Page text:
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After decades of research, some government policymakers still debate and agonize over what treatment works for the highly publicized scourge of opiate abuse.
Reached last week, Henry Bartlett, who directs a statewide coalition of opiate treatment programs, said in battling chronic long-term opiate addiction, “medicines like Methadone, Buprenorphine, and Vivitrol, combined with counseling, has a far greater likelihood of success than any other approach.”
“This is particularly true if the measure of success is reduction or elimination of the use of illicit opiates. That's not just my opinion," he said, "but it has been proved over and over in peer reviewed studies in scholarly journals. Also, this treatment can usually be done on an outpatient basis, which helps to hold down costs."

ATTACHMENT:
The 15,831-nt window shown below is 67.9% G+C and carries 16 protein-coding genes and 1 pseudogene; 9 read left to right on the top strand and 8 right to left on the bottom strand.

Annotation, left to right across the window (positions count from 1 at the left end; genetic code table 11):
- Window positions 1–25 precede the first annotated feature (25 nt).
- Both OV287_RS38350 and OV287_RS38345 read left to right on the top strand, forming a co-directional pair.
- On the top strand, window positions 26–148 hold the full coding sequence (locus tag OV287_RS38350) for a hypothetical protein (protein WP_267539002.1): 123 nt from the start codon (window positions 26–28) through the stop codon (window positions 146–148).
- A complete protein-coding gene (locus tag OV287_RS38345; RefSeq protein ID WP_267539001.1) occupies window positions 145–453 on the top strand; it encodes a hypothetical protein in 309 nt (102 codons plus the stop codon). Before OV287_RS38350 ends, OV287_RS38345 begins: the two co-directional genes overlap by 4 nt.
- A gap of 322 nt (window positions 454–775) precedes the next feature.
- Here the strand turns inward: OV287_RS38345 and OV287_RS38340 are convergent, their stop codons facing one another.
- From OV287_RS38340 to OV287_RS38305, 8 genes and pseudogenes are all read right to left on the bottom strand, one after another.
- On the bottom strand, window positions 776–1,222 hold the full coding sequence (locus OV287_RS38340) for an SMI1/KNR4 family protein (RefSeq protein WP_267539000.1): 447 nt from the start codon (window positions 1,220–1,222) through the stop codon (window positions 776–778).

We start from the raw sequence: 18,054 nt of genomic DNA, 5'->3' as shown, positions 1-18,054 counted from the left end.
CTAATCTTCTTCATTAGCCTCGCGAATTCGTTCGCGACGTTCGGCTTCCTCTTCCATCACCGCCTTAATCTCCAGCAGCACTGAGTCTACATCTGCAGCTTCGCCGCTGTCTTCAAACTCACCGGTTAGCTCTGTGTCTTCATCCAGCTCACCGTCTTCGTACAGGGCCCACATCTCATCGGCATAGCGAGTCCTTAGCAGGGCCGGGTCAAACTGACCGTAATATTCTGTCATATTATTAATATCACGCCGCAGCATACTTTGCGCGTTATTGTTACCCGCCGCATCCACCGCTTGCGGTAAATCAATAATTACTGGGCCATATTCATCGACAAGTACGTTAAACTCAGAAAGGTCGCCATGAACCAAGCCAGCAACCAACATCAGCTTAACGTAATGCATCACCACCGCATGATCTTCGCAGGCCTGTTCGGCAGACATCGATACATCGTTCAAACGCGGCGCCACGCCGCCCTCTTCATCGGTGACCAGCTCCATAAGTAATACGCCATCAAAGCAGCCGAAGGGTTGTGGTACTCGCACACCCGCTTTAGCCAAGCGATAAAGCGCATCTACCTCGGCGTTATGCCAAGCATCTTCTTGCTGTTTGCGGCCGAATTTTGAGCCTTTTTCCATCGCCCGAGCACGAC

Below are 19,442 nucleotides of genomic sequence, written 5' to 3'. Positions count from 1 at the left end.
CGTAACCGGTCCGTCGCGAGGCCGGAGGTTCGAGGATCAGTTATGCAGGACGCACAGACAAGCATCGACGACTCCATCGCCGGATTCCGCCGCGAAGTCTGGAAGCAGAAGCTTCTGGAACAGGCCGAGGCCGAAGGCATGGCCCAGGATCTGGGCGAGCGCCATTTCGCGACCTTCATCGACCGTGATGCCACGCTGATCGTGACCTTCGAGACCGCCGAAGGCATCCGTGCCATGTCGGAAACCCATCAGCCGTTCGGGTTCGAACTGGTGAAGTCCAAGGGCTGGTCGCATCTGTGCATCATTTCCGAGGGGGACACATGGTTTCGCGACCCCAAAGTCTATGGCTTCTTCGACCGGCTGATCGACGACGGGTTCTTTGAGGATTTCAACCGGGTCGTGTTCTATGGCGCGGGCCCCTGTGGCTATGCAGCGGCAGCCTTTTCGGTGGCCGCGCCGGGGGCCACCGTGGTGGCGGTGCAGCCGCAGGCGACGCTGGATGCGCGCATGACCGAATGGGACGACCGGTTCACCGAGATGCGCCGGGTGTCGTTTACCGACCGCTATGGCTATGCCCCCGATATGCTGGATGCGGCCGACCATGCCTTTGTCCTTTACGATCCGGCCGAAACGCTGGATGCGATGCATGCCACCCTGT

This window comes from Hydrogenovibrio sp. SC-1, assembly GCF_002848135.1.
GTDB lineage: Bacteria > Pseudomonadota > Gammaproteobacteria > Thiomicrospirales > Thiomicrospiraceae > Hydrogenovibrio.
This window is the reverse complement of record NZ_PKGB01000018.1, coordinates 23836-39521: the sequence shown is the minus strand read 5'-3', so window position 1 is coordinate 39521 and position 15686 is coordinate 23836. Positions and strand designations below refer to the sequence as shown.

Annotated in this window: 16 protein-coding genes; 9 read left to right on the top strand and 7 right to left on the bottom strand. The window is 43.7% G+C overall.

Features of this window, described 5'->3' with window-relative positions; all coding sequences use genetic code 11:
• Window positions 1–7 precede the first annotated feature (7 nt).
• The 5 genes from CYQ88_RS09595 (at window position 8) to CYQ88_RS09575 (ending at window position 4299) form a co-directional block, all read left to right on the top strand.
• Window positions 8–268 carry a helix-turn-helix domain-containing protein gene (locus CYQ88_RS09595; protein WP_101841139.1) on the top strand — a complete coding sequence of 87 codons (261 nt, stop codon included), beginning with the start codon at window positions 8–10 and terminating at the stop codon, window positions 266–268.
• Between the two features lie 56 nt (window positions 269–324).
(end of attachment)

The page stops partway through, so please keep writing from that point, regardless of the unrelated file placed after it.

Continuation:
Bartlett is executive director of the Committee of Methadone Program Administrators of New York State.
Not all treatment programs funded by the state and localities follow that formula. One piece of interest recently appeared on the Voice of America Web site.
At a budget hearing last week, Arlene González-Sánchez, the state’s commissioner for alcoholism and substance abuse services, faced questioning from lawmakers on narcotics addiction, as spotlighted by actor Philip Seymour Hoffman’s death from an apparent heroin overdose.
Assemb. Steven Cymbrowitz (D-Brooklyn) said “the prescription drug and heroin situation has exploded” and asked how her agency could react. Essentially she said it was possible some funds would be “repurposed,” with local input.
The relevant state agency website is posted here.